Insurance companies are in the business to make money which doesn't happen if they pay out for claims. It is a product that is sold as the result of collusion with mortgage lenders (homeowner's insurance), with state governments (auto insurance), or by peddling fear under the guise of caring and concern. Now I need to get a fresh cup of coffee perhaps fortified with a little bourbon. As I said earlier, don't waste your money on it (with VERY few exceptions, ie. a collection of 6 or more pristine pre-war Hudsons, a few perfect and rare State Sets, etc.).

Last edited by modeltrainsparts
@RichardVB posted:

I'm in the insurance industry.  I've worked as a claims adjuster for years as well as an underwriter and many other roles...

...Based on the above there are two items to address:
1: are trains 'collectibles'?  Based on the above wording/definition I suggest they are not.
2. ***** are they antiques, rare objects and other items that cannot be replaced?   Perhaps?? and if so, they are subject to Actual Cash Value.   Are they - 'art works'?  Maybe!...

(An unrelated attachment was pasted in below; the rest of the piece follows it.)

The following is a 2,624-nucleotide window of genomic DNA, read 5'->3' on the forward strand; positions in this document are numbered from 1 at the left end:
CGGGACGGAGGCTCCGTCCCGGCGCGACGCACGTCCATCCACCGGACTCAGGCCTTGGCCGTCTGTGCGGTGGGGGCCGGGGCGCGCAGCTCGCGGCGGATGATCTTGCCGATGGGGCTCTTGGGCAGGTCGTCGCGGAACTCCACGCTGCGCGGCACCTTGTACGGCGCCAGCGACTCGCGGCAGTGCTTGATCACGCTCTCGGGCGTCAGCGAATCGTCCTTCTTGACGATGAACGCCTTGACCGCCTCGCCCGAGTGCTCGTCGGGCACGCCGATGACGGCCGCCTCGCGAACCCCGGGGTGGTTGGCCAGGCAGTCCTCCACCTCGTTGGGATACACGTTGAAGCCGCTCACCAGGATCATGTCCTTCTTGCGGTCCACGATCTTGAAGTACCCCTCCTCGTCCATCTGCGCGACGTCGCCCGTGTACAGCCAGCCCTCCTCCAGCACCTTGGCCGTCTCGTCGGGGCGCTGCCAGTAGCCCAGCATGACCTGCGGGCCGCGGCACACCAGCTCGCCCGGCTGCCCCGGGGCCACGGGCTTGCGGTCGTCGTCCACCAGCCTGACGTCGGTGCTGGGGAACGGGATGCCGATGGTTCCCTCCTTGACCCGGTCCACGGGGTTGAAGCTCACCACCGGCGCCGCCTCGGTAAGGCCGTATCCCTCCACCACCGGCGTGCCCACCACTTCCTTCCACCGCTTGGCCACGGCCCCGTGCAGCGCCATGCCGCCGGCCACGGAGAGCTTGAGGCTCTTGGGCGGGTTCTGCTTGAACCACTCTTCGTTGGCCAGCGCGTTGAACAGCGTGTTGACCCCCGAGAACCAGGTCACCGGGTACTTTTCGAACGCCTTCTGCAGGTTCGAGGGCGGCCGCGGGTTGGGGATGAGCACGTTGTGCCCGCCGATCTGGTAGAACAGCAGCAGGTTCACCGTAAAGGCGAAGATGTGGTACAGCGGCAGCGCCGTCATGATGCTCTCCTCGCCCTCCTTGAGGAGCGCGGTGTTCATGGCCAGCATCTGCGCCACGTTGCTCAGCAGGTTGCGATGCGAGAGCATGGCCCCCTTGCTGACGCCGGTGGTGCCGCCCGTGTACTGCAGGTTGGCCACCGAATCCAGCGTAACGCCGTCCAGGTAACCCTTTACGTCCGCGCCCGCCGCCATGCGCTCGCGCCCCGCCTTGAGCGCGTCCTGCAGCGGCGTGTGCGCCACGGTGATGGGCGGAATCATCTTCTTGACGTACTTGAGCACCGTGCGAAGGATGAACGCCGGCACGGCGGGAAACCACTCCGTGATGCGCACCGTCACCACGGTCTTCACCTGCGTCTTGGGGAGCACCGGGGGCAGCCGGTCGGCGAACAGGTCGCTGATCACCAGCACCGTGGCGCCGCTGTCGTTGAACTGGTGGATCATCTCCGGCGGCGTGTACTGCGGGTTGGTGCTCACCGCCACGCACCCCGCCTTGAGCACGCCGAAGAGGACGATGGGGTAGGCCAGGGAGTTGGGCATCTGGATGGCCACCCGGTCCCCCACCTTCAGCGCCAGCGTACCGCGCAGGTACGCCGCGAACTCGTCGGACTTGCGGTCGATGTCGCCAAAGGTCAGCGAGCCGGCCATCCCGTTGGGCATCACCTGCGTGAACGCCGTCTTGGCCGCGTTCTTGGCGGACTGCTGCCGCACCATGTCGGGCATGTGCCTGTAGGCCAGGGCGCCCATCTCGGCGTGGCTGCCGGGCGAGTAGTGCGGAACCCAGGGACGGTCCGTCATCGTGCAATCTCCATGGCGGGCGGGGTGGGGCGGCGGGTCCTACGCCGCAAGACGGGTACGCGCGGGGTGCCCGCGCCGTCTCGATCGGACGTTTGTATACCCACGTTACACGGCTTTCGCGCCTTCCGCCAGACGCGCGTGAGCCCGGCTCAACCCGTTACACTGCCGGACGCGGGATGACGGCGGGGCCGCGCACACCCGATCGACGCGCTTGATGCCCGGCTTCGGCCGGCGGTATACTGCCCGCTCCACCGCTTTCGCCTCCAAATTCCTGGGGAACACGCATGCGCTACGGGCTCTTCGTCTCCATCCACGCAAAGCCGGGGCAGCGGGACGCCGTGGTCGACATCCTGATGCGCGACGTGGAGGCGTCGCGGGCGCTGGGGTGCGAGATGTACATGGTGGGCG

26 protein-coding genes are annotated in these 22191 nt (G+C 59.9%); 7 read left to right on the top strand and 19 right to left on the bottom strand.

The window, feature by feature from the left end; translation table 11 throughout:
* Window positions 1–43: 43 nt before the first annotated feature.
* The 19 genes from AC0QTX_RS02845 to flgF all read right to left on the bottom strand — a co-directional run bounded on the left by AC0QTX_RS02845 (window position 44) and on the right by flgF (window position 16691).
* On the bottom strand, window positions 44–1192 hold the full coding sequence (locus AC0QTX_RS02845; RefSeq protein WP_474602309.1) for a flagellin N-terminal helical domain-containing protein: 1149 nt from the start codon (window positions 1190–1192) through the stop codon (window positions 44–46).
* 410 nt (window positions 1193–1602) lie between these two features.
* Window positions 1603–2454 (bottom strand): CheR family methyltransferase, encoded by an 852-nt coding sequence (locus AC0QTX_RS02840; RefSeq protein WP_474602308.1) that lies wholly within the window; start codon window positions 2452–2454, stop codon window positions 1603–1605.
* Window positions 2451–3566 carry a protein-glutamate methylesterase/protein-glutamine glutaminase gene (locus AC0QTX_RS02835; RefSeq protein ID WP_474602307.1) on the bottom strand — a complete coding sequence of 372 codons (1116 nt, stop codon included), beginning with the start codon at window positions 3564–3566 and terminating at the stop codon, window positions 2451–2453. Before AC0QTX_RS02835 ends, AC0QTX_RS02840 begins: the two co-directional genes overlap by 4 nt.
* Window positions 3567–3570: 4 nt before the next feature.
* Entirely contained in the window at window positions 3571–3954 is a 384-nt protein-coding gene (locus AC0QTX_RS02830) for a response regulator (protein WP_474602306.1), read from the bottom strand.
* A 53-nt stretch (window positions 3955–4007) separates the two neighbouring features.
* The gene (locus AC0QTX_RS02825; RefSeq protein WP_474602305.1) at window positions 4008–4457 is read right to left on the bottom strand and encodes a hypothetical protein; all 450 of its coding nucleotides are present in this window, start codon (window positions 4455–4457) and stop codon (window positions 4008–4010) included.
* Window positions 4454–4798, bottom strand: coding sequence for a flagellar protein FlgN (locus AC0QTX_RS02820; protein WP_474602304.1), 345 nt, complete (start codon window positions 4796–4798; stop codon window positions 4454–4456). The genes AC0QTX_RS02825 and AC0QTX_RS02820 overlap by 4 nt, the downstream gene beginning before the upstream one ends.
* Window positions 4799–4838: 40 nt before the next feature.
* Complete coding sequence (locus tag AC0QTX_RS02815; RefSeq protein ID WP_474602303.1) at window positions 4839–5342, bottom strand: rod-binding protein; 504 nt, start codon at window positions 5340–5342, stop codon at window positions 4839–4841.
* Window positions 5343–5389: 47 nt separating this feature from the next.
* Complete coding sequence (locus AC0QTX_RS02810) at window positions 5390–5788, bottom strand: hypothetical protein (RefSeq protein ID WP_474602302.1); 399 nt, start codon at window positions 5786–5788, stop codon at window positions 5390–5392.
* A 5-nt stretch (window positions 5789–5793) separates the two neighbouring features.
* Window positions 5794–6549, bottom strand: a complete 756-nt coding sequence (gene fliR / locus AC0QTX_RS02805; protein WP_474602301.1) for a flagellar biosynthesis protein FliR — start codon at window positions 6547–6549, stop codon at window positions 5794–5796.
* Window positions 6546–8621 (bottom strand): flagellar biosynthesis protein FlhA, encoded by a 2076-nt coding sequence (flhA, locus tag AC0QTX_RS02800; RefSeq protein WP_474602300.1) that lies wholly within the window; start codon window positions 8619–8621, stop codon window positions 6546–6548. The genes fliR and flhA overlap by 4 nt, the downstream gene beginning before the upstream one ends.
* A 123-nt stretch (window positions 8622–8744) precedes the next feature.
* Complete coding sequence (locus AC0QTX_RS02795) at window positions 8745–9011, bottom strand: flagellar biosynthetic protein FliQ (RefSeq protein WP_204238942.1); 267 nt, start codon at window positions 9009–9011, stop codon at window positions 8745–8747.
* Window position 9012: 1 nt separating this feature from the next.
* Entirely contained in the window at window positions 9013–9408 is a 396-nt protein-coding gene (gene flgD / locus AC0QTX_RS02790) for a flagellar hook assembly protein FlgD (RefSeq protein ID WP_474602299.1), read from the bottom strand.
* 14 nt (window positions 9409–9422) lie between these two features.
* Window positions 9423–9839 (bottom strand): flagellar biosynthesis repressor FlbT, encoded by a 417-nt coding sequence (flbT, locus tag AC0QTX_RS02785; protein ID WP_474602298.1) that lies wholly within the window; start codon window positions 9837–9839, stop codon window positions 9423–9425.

..Based on my home insurance wording, I do not have specific coverage for my trains.  In the event of a loss I'll look to my home insurance policy to look after me.

If anyone has had poor insurance claims experience it is regrettable.  Insurers look for ways to pay claims, not deny them.  If they denied all claims and consistently provided lousy service no one would buy their product.

This has been my experience as well on coverage and claims payouts(I deal exclusively with mutual companies - one of them is USAA), thanks for the professional insight. My policy linked above does not have a limitation on collectibles as a category, so yes, your advice is sound... I would urge everybody following this to check carefully the wording & limits on your policy - you may be buying extra insurance not needed, or not have insurance you do need.

@Mallard4468 posted:

Here's a fairly exhaustive (and exhausting) thread from about a year ago.

https://ogrforum.ogaugerr.com/...0#161067874940613760

My 2 cents - based on what you have (nothing particularly rare or valuable as far as I can tell), my opinion is to make a good inventory and then not worry about it.  Just enjoy running your trains.

Mallard4468

Thanks for suggesting that previous thread. I read it for "deep background."  Very helpful.

Mike Mottler   LCCA 12394

@J. Motts posted: